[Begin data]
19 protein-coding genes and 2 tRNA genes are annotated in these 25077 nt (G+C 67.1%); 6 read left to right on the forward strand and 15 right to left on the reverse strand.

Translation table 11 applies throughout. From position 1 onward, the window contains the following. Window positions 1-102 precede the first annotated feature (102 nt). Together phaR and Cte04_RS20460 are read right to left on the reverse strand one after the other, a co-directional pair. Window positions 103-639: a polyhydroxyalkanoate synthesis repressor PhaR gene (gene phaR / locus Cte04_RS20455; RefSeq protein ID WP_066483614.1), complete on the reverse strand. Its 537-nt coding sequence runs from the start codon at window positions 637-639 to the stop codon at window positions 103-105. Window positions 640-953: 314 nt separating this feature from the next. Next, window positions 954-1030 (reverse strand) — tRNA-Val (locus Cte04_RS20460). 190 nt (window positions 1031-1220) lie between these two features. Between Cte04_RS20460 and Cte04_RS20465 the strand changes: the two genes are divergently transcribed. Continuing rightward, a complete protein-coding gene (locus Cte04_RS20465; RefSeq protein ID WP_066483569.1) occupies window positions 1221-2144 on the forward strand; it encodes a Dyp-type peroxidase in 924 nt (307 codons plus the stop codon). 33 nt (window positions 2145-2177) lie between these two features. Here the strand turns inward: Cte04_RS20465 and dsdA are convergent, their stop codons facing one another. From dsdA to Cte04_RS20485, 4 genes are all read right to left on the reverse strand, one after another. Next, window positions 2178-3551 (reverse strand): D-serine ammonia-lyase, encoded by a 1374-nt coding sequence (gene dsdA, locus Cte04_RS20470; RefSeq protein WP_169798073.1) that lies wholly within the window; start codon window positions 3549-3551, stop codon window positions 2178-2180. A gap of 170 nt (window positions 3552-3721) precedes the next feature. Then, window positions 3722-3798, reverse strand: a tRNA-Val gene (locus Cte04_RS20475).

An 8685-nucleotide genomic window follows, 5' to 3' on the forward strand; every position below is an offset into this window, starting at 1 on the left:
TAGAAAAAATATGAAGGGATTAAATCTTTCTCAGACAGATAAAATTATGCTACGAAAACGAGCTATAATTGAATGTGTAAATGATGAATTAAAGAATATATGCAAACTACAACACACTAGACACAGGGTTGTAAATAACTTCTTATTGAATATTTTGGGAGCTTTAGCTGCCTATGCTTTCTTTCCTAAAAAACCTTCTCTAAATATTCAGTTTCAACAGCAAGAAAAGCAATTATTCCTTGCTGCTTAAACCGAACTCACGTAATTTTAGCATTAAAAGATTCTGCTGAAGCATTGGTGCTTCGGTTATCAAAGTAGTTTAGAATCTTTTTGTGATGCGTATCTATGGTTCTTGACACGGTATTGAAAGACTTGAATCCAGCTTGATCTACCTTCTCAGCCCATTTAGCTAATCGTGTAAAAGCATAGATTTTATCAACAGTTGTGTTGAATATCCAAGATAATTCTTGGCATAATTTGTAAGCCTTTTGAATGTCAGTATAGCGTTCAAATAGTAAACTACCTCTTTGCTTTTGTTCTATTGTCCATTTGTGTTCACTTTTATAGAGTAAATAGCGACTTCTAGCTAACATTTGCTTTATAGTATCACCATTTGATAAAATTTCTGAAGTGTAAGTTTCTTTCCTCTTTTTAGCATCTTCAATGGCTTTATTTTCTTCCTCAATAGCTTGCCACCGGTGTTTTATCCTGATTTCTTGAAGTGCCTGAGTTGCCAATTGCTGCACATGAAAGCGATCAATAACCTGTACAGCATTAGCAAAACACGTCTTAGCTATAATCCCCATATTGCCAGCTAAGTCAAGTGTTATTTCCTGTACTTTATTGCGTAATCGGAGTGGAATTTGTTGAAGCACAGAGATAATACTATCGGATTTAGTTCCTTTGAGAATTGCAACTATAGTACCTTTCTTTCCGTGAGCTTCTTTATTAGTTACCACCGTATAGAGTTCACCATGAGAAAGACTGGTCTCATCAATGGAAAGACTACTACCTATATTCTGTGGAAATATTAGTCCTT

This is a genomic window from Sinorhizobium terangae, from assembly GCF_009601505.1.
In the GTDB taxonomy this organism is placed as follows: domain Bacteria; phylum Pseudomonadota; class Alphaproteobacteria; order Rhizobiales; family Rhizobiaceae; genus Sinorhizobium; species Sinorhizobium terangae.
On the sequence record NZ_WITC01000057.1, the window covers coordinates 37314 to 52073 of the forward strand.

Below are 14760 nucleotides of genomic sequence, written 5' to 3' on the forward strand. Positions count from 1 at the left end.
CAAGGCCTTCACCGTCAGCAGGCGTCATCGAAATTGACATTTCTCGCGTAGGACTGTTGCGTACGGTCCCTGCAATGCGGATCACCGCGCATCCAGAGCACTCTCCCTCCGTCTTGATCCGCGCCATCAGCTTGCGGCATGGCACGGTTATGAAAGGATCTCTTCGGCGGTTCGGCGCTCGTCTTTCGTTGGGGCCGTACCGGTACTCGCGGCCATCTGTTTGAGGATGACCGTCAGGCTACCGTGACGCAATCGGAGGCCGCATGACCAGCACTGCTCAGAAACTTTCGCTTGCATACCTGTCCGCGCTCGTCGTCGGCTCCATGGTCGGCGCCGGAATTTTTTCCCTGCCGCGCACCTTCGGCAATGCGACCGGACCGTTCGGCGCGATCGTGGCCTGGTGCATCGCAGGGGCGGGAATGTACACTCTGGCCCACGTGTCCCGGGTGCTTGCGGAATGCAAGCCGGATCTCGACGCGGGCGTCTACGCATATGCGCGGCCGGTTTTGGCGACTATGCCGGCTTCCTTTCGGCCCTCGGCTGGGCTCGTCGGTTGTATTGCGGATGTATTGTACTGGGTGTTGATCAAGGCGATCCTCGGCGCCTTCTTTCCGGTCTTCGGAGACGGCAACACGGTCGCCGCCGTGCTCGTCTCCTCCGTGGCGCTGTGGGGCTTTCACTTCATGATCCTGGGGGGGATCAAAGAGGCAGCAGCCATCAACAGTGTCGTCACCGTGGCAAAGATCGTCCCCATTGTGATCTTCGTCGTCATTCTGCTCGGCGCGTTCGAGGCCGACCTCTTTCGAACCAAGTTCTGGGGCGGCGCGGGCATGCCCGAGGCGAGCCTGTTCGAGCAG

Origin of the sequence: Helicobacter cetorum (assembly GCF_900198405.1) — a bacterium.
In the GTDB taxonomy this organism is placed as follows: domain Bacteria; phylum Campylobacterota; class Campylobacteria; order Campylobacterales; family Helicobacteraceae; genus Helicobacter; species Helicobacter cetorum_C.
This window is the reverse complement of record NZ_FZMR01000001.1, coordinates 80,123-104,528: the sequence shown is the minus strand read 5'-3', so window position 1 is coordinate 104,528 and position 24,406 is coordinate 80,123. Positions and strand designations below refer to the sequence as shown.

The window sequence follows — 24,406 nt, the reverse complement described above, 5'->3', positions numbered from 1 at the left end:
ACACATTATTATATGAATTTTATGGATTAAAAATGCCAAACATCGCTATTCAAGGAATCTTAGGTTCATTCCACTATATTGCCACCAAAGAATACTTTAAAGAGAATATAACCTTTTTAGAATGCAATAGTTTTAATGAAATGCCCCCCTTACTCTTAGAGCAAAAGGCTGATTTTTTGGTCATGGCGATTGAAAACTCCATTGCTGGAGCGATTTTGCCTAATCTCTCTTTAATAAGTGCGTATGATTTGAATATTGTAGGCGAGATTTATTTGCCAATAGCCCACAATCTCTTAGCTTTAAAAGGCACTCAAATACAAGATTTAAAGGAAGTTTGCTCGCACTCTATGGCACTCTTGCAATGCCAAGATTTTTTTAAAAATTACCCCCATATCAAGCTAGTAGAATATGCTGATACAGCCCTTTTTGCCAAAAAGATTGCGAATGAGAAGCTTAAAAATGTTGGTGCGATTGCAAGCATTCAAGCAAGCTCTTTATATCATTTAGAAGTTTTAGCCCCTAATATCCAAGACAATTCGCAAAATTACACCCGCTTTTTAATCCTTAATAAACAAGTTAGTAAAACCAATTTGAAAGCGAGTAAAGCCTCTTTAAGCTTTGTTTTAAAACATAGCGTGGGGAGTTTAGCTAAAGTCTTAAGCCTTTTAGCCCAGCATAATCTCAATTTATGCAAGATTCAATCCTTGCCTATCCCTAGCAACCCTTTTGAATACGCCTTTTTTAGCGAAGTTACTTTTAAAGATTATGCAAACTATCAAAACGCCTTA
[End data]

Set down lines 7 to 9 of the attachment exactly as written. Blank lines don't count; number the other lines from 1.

On the sequence record NZ_WITC01000057.1, the window covers coordinates 37314 to 52073 of the forward strand.

Below are 14760 nucleotides of genomic sequence, written 5' to 3' on the forward strand. Positions count from 1 at the left end.
CAAGGCCTTCACCGTCAGCAGGCGTCATCGAAATTGACATTTCTCGCGTAGGACTGTTGCGTACGGTCCCTGCAATGCGGATCACCGCGCATCCAGAGCACTCTCCCTCCGTCTTGATCCGCGCCATCAGCTTGCGGCATGGCACGGTTATGAAAGGATCTCTTCGGCGGTTCGGCGCTCGTCTTTCGTTGGGGCCGTACCGGTACTCGCGGCCATCTGTTTGAGGATGACCGTCAGGCTACCGTGACGCAATCGGAGGCCGCATGACCAGCACTGCTCAGAAACTTTCGCTTGCATACCTGTCCGCGCTCGTCGTCGGCTCCATGGTCGGCGCCGGAATTTTTTCCCTGCCGCGCACCTTCGGCAATGCGACCGGACCGTTCGGCGCGATCGTGGCCTGGTGCATCGCAGGGGCGGGAATGTACACTCTGGCCCACGTGTCCCGGGTGCTTGCGGAATGCAAGCCGGATCTCGACGCGGGCGTCTACGCATATGCGCGGCCGGTTTTGGCGACTATGCCGGCTTCCTTTCGGCCCTCGGCTGGGCTCGTCGGTTGTATTGCGGATGTATTGTACTGGGTGTTGATCAAGGCGATCCTCGGCGCCTTCTTTCCGGTCTTCGGAGACGGCAACACGGTCGCCGCCGTGCTCGTCTCCTCCGTGGCGCTGTGGGGCTTTCACTTCATGATCCTGGGGGGGATCAAAGAGGCAGCAGCCATCAACAGTGTCGTCACCGTGGCAAAGATCGTCCCCATTGTGATCTTCGTCGTCATTCTGCTCGGCGCGTTCGAGGCCGACCTCTTTCGAACCAAGTTCTGGGGCGGCGCGGGCATGCCCGAGGCGAGCCTGTTCGAGCAG